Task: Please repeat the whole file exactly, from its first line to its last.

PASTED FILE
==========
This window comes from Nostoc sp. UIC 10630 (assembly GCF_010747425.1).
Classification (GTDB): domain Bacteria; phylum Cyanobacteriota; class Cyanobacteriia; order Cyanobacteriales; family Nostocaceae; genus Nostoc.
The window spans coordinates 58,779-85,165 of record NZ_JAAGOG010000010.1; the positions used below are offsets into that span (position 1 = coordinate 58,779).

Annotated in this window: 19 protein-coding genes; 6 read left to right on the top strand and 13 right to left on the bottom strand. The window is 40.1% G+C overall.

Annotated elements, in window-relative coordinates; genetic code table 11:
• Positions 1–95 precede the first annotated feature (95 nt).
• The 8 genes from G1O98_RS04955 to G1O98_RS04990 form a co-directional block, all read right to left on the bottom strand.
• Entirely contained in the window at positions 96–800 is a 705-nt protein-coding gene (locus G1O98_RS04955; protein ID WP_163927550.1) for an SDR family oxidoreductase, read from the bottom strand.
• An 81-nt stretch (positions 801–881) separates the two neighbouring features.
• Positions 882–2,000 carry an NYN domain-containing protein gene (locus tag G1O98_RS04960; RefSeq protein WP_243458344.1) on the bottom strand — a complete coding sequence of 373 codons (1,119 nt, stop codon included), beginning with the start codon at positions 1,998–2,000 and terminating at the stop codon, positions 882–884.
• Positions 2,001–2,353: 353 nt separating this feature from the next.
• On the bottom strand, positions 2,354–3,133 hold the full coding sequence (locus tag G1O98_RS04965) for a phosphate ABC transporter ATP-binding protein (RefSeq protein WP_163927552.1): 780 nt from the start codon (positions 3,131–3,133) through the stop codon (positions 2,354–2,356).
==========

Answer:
This window comes from Nostoc sp. UIC 10630 (assembly GCF_010747425.1).
Classification (GTDB): domain Bacteria; phylum Cyanobacteriota; class Cyanobacteriia; order Cyanobacteriales; family Nostocaceae; genus Nostoc.
The window spans coordinates 58,779-85,165 of record NZ_JAAGOG010000010.1; the positions used below are offsets into that span (position 1 = coordinate 58,779).

Annotated in this window: 19 protein-coding genes; 6 read left to right on the top strand and 13 right to left on the bottom strand. The window is 40.1% G+C overall.

Annotated elements, in window-relative coordinates; genetic code table 11:
• Positions 1–95 precede the first annotated feature (95 nt).
• The 8 genes from G1O98_RS04955 to G1O98_RS04990 form a co-directional block, all read right to left on the bottom strand.
• Entirely contained in the window at positions 96–800 is a 705-nt protein-coding gene (locus G1O98_RS04955; protein ID WP_163927550.1) for an SDR family oxidoreductase, read from the bottom strand.
• An 81-nt stretch (positions 801–881) separates the two neighbouring features.
• Positions 882–2,000 carry an NYN domain-containing protein gene (locus tag G1O98_RS04960; RefSeq protein WP_243458344.1) on the bottom strand — a complete coding sequence of 373 codons (1,119 nt, stop codon included), beginning with the start codon at positions 1,998–2,000 and terminating at the stop codon, positions 882–884.
• Positions 2,001–2,353: 353 nt separating this feature from the next.
• On the bottom strand, positions 2,354–3,133 hold the full coding sequence (locus tag G1O98_RS04965) for a phosphate ABC transporter ATP-binding protein (RefSeq protein WP_163927552.1): 780 nt from the start codon (positions 3,131–3,133) through the stop codon (positions 2,354–2,356).